What happens to my joint marital residence in a divorce?
In this video Memphis attorney Curt Runger answered the question of what will happen to your marital residence during the divorce process. View the video below or see the transcript to hear Curt’s response to this crucial divorce question that could affect your family.
Hi my name is Curt Runger and I’m an attorney in Memphis, Tennessee and I help my clients navigate through the oftentimes difficult divorce process by protecting what’s most important to them, their minor children and their assets, so one issue that routinely comes up in divorce cases involves the marital residence, what is going to happen to your house. And the answer is, there’s only really a couple of things that can happen so if you and your spouse, own a house together and both of your names on the deed, both of your names are on the mortgage, you’re typically going to have a couple different options. The first option is that the property can be sold, and the proceeds from the sale can be equitably divided between husband and wife. Now, equitably divided does not necessarily mean 50% to a husband or 50% of wife. It simply means that those proceeds, if any, can be divided between the parties. The other thing that can happen is if one party wants to keep the house and the other party is agreeable to them, keeping the house, then the party is going to keep the house can actually refinance the loan on the property to remove the other spouses name from any indebtedness and then pay the spouse who’s giving up their interest in the marital residence. That spouses portion of the net equity in the property if there is any at that point in time typically what will happen is the spouse who’s giving up their ownership interest will execute what’s called a quitclaim deed, which is indeed in which they essentially waive any at all right title and interest they have in the Real Property over to the spouse who’s keeping the property. Now a pitfall that happens and unfortunately I’ve seen it happen many times in my legal career is poor draftsmanship on the part of attorneys, and what I mean is the last thing that you ever want to have happen if you own a piece of property with your spouse is to convey your interest in a piece of property by assigning over a quitclaim deed, without having assurances in place that your name is going to be removed from the indebtedness because what can happen is you sign over a quitclaim deed so you have no ownership interest in the property anymore. But if your name is still on the note because your spouse has not refinance and your spouse for whatever reason just doesn’t pay the mortgage even though he or she has said that they have to do that in the divorce paperwork, the bank does not care, the bank could not care less about your marital dissolution agreement with your spouse, they’re going to come after you so long as you are still on the note in the event that your spouse fails to pay the note, if you have any other questions about the divorce process in Tennessee please give me a call.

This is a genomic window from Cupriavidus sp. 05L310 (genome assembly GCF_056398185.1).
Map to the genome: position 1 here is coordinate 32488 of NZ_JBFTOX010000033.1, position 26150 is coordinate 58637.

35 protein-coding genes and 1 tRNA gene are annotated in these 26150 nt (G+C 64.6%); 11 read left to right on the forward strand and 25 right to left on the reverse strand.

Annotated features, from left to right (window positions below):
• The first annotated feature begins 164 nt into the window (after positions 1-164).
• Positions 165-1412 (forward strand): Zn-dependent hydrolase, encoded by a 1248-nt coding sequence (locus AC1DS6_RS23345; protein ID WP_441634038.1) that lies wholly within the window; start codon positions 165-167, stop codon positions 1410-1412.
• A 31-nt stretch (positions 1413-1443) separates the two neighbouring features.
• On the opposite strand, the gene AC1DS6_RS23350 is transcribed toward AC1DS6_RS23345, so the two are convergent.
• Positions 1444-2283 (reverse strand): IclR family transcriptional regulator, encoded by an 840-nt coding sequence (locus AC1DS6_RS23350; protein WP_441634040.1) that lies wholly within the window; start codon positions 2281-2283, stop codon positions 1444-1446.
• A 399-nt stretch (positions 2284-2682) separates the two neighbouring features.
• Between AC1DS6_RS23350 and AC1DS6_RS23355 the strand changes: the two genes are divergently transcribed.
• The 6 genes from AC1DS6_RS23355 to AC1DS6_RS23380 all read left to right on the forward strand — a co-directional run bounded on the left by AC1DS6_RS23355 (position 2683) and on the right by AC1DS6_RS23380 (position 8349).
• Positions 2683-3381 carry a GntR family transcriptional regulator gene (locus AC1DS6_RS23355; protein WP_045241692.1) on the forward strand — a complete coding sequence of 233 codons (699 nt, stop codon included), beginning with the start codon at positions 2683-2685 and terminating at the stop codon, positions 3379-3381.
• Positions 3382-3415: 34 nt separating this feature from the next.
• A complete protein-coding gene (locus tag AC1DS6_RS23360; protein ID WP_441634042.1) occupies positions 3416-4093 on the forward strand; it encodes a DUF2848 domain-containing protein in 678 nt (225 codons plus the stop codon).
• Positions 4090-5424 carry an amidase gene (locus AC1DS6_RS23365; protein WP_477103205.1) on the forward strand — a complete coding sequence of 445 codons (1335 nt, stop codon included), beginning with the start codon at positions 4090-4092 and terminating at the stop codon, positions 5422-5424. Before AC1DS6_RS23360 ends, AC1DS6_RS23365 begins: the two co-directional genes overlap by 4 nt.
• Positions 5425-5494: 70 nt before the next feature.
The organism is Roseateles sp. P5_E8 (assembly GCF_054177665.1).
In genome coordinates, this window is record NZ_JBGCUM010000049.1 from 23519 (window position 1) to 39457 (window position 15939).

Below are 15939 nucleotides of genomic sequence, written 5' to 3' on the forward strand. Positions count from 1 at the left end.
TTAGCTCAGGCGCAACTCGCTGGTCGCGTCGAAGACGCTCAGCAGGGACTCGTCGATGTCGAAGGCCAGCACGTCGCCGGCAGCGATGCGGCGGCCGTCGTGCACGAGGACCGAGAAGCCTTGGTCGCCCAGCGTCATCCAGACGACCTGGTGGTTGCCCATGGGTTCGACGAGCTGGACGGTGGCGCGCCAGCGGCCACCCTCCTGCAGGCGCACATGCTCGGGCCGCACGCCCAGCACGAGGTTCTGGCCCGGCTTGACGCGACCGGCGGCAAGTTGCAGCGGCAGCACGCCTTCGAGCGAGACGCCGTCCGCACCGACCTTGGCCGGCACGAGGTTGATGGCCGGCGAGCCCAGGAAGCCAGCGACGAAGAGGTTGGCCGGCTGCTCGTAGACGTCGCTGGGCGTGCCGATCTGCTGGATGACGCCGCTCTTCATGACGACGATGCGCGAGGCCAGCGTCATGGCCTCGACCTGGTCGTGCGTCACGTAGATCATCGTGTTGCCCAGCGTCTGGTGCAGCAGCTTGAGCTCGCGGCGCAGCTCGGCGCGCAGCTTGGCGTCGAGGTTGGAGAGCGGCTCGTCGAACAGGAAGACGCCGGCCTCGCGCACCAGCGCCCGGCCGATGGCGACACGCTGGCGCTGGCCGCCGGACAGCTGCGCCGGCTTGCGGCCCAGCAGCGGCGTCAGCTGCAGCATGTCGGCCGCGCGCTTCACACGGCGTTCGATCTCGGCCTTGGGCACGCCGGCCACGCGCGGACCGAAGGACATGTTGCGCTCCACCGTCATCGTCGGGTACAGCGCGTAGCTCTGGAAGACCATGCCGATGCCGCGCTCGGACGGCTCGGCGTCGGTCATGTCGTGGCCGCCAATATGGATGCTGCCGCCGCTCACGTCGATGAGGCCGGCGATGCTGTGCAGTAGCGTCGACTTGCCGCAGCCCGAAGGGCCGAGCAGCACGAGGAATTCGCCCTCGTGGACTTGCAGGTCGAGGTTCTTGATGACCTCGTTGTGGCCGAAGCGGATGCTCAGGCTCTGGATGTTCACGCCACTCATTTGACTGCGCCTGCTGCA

If you have any further questions do not hesitate to call Curt or his team at Douglass & Runger, PLLC at 901-388-5805 relating to other questions you may have about the divorce process.
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For more information about our firm and our approach to the practice of elder law, contact our office. Call (901) 388-5805 to schedule a confidential consultation and case review today. Douglass & Runger, Attorneys at Law, serve clients throughout Memphis, Shelby County, and the surrounding areas.